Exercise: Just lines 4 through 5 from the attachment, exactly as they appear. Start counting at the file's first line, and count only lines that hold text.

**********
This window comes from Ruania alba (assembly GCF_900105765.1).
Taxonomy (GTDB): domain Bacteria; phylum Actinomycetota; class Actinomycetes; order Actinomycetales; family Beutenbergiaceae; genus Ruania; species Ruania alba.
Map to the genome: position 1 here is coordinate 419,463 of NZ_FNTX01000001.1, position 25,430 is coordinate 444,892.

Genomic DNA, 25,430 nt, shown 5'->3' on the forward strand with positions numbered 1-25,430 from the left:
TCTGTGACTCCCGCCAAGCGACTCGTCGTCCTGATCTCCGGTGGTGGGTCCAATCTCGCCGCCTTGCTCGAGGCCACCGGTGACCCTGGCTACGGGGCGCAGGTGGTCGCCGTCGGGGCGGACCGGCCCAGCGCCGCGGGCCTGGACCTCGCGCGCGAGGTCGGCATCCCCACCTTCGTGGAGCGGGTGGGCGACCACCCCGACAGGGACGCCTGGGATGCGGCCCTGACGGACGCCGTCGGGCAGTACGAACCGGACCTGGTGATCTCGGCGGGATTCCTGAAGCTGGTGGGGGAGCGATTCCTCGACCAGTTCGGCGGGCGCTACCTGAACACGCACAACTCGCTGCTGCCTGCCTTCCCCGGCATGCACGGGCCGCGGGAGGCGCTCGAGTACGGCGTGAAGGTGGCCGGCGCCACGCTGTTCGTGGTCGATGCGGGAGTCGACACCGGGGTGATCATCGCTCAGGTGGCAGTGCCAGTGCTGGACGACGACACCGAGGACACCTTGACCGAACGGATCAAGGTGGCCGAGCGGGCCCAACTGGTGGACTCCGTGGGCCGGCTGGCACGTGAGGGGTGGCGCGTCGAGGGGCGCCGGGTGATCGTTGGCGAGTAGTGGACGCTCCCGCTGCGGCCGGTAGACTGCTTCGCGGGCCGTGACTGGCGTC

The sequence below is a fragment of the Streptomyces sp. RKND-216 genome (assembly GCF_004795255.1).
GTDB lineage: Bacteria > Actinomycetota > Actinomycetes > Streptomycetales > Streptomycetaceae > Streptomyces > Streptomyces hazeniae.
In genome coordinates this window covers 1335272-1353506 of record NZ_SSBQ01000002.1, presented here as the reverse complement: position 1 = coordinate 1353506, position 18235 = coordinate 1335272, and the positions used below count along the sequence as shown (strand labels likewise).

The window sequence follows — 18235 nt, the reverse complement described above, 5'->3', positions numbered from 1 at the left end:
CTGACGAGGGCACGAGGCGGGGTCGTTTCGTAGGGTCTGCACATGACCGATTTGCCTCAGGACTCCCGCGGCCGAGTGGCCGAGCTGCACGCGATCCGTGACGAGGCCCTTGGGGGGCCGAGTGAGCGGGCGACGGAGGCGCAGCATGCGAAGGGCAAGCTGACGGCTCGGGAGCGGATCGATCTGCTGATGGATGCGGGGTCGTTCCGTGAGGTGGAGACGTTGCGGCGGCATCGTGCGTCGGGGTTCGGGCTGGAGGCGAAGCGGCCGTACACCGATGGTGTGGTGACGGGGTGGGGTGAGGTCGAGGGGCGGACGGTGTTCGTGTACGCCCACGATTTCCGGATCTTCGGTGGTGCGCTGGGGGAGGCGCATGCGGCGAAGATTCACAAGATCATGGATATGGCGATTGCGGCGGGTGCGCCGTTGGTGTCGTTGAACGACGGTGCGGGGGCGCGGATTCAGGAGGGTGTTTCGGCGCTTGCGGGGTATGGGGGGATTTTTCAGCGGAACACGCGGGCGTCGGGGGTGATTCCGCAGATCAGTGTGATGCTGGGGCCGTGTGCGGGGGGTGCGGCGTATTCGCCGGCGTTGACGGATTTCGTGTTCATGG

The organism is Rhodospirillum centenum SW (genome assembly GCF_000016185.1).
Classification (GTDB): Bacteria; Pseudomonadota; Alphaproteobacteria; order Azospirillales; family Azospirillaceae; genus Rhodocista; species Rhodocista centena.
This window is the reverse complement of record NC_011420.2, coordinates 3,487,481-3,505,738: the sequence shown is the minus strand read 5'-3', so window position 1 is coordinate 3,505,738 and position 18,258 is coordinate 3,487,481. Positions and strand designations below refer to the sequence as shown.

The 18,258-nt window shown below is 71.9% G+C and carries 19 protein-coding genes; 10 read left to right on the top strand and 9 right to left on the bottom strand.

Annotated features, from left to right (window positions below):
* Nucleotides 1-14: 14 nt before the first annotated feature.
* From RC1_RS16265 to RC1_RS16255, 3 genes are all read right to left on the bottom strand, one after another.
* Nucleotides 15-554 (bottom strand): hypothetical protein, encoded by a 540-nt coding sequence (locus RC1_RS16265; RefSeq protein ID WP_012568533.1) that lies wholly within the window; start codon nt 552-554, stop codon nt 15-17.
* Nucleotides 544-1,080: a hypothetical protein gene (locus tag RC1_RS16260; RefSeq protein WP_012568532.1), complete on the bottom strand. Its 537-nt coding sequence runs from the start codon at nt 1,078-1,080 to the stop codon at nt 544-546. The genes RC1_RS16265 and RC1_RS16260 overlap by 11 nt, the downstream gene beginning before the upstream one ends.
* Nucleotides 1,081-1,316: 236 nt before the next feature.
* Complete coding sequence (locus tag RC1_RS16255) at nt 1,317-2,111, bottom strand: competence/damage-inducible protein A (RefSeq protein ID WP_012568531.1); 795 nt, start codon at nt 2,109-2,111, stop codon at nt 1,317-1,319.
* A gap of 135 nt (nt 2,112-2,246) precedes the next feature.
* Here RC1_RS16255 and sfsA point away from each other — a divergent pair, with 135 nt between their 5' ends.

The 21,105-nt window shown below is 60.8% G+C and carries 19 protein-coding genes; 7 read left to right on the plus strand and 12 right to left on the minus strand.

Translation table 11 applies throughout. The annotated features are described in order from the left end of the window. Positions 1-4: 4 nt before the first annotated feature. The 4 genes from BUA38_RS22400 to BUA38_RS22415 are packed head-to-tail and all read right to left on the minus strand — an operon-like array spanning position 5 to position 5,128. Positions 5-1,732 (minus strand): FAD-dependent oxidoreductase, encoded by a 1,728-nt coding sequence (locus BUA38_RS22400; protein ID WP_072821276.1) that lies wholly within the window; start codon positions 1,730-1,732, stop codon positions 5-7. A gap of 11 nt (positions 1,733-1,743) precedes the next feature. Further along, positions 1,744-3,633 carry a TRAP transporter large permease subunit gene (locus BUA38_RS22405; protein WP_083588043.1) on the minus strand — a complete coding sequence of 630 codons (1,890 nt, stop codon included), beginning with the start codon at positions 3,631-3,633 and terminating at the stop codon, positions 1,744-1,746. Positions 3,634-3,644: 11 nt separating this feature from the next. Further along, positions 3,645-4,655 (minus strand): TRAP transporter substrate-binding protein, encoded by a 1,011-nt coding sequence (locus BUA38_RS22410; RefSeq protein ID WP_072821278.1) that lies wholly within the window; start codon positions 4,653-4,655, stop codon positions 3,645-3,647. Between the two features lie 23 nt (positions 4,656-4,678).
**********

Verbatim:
Genomic DNA, 25,430 nt, shown 5'->3' on the forward strand with positions numbered 1-25,430 from the left:
TCTGTGACTCCCGCCAAGCGACTCGTCGTCCTGATCTCCGGTGGTGGGTCCAATCTCGCCGCCTTGCTCGAGGCCACCGGTGACCCTGGCTACGGGGCGCAGGTGGTCGCCGTCGGGGCGGACCGGCCCAGCGCCGCGGGCCTGGACCTCGCGCGCGAGGTCGGCATCCCCACCTTCGTGGAGCGGGTGGGCGACCACCCCGACAGGGACGCCTGGGATGCGGCCCTGACGGACGCCGTCGGGCAGTACGAACCGGACCTGGTGATCTCGGCGGGATTCCTGAAGCTGGTGGGGGAGCGATTCCTCGACCAGTTCGGCGGGCGCTACCTGAACACGCACAACTCGCTGCTGCCTGCCTTCCCCGGCATGCACGGGCCGCGGGAGGCGCTCGAGTACGGCGTGAAGGTGGCCGGCGCCACGCTGTTCGTGGTCGATGCGGGAGTCGACACCGGGGTGATCATCGCTCAGGTGGCAGTGCCAGTGCTGGACGACGACACCGAGGACACCTTGACCGAACGGATCAAGGTGGCCGAGCGGGCCCAACTGGTGGACTCCGTGGGCCGGCTGGCACGTGAGGGGTGGCGCGTCGAGGGGCGCCGGGTGATCGTTGGCGAGTAGTGGACGCTCCCGCTGCGGCCGGTAGACTGCTTCGCGGGCCGTGACTGGCGTC